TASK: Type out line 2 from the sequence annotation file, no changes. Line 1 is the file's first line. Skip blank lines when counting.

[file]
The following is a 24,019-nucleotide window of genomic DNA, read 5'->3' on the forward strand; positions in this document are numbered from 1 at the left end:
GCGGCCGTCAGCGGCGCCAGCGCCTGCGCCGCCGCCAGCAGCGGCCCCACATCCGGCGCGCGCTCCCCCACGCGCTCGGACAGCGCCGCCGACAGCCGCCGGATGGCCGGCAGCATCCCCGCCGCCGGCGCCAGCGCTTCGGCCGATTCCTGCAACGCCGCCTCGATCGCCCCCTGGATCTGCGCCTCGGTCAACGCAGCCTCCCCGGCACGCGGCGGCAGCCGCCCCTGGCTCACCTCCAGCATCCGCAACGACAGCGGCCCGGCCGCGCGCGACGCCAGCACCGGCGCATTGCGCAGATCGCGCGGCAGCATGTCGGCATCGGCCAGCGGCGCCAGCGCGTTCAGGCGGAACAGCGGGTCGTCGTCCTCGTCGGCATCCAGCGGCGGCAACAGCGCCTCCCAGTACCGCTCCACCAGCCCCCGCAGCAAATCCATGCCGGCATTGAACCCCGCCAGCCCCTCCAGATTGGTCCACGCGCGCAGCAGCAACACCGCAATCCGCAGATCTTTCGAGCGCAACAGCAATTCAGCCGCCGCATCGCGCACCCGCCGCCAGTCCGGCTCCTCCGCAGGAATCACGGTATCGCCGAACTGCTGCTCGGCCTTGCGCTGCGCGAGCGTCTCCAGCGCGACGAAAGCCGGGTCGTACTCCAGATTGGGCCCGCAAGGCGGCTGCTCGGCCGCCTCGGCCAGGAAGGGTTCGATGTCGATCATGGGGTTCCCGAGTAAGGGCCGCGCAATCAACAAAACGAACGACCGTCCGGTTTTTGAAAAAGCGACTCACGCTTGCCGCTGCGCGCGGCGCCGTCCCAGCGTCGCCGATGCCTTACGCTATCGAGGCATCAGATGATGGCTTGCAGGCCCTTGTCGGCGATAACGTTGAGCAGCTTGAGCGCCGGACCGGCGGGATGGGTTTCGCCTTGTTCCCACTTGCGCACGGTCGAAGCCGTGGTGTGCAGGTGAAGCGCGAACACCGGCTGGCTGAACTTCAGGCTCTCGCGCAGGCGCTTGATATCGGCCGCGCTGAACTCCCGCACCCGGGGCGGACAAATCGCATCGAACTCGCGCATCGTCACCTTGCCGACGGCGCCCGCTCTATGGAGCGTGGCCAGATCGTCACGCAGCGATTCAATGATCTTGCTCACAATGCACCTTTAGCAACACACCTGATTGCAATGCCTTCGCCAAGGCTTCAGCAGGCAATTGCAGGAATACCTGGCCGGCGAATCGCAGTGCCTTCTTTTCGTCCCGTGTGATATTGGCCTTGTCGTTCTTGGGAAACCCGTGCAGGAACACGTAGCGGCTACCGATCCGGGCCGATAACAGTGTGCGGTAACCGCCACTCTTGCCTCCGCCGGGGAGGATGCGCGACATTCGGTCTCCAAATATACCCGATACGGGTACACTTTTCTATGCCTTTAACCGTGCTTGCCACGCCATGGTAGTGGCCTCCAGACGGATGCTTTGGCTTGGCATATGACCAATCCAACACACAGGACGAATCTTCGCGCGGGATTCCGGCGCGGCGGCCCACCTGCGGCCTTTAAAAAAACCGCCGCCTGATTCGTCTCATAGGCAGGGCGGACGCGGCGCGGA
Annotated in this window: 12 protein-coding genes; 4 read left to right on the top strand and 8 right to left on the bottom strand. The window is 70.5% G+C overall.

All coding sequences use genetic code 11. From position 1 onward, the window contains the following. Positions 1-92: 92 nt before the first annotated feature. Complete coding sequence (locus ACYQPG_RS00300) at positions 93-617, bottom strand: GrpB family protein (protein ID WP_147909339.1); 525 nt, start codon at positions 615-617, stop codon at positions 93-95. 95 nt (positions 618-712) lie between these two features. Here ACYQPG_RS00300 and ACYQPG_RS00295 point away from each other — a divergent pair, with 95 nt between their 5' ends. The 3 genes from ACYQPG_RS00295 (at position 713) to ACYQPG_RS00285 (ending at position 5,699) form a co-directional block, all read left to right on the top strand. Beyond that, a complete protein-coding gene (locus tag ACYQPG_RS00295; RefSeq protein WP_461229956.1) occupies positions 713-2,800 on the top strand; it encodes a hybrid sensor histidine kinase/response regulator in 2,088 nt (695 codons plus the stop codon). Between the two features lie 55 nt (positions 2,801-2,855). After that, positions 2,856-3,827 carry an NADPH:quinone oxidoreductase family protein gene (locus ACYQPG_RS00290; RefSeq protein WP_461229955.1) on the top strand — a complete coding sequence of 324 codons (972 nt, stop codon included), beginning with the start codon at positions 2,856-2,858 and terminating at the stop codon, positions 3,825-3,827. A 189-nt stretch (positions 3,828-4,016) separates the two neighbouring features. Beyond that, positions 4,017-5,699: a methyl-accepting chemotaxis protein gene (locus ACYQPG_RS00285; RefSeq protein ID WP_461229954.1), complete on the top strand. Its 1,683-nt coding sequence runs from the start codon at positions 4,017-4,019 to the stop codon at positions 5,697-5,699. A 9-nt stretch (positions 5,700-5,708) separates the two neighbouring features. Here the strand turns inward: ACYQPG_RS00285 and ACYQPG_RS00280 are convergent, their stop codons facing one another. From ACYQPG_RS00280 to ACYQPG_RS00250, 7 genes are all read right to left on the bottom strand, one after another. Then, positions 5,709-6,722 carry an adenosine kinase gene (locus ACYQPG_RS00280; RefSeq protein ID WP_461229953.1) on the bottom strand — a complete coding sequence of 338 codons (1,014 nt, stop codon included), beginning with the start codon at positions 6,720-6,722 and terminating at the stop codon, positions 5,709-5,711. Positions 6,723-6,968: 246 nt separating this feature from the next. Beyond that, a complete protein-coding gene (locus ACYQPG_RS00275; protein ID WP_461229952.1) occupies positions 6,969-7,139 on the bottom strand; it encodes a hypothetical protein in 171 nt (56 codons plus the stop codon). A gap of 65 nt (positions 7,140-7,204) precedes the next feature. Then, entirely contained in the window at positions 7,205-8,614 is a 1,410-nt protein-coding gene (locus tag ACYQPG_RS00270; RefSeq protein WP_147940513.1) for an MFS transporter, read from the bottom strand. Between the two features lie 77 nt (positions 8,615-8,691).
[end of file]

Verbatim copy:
GCGGCCGTCAGCGGCGCCAGCGCCTGCGCCGCCGCCAGCAGCGGCCCCACATCCGGCGCGCGCTCCCCCACGCGCTCGGACAGCGCCGCCGACAGCCGCCGGATGGCCGGCAGCATCCCCGCCGCCGGCGCCAGCGCTTCGGCCGATTCCTGCAACGCCGCCTCGATCGCCCCCTGGATCTGCGCCTCGGTCAACGCAGCCTCCCCGGCACGCGGCGGCAGCCGCCCCTGGCTCACCTCCAGCATCCGCAACGACAGCGGCCCGGCCGCGCGCGACGCCAGCACCGGCGCATTGCGCAGATCGCGCGGCAGCATGTCGGCATCGGCCAGCGGCGCCAGCGCGTTCAGGCGGAACAGCGGGTCGTCGTCCTCGTCGGCATCCAGCGGCGGCAACAGCGCCTCCCAGTACCGCTCCACCAGCCCCCGCAGCAAATCCATGCCGGCATTGAACCCCGCCAGCCCCTCCAGATTGGTCCACGCGCGCAGCAGCAACACCGCAATCCGCAGATCTTTCGAGCGCAACAGCAATTCAGCCGCCGCATCGCGCACCCGCCGCCAGTCCGGCTCCTCCGCAGGAATCACGGTATCGCCGAACTGCTGCTCGGCCTTGCGCTGCGCGAGCGTCTCCAGCGCGACGAAAGCCGGGTCGTACTCCAGATTGGGCCCGCAAGGCGGCTGCTCGGCCGCCTCGGCCAGGAAGGGTTCGATGTCGATCATGGGGTTCCCGAGTAAGGGCCGCGCAATCAACAAAACGAACGACCGTCCGGTTTTTGAAAAAGCGACTCACGCTTGCCGCTGCGCGCGGCGCCGTCCCAGCGTCGCCGATGCCTTACGCTATCGAGGCATCAGATGATGGCTTGCAGGCCCTTGTCGGCGATAACGTTGAGCAGCTTGAGCGCCGGACCGGCGGGATGGGTTTCGCCTTGTTCCCACTTGCGCACGGTCGAAGCCGTGGTGTGCAGGTGAAGCGCGAACACCGGCTGGCTGAACTTCAGGCTCTCGCGCAGGCGCTTGATATCGGCCGCGCTGAACTCCCGCACCCGGGGCGGACAAATCGCATCGAACTCGCGCATCGTCACCTTGCCGACGGCGCCCGCTCTATGGAGCGTGGCCAGATCGTCACGCAGCGATTCAATGATCTTGCTCACAATGCACCTTTAGCAACACACCTGATTGCAATGCCTTCGCCAAGGCTTCAGCAGGCAATTGCAGGAATACCTGGCCGGCGAATCGCAGTGCCTTCTTTTCGTCCCGTGTGATATTGGCCTTGTCGTTCTTGGGAAACCCGTGCAGGAACACGTAGCGGCTACCGATCCGGGCCGATAACAGTGTGCGGTAACCGCCACTCTTGCCTCCGCCGGGGAGGATGCGCGACATTCGGTCTCCAAATATACCCGATACGGGTACACTTTTCTATGCCTTTAACCGTGCTTGCCACGCCATGGTAGTGGCCTCCAGACGGATGCTTTGGCTTGGCATATGACCAATCCAACACACAGGACGAATCTTCGCGCGGGATTCCGGCGCGGCGGCCCACCTGCGGCCTTTAAAAAAACCGCCGCCTGATTCGTCTCATAGGCAGGGCGGACGCGGCGCGGA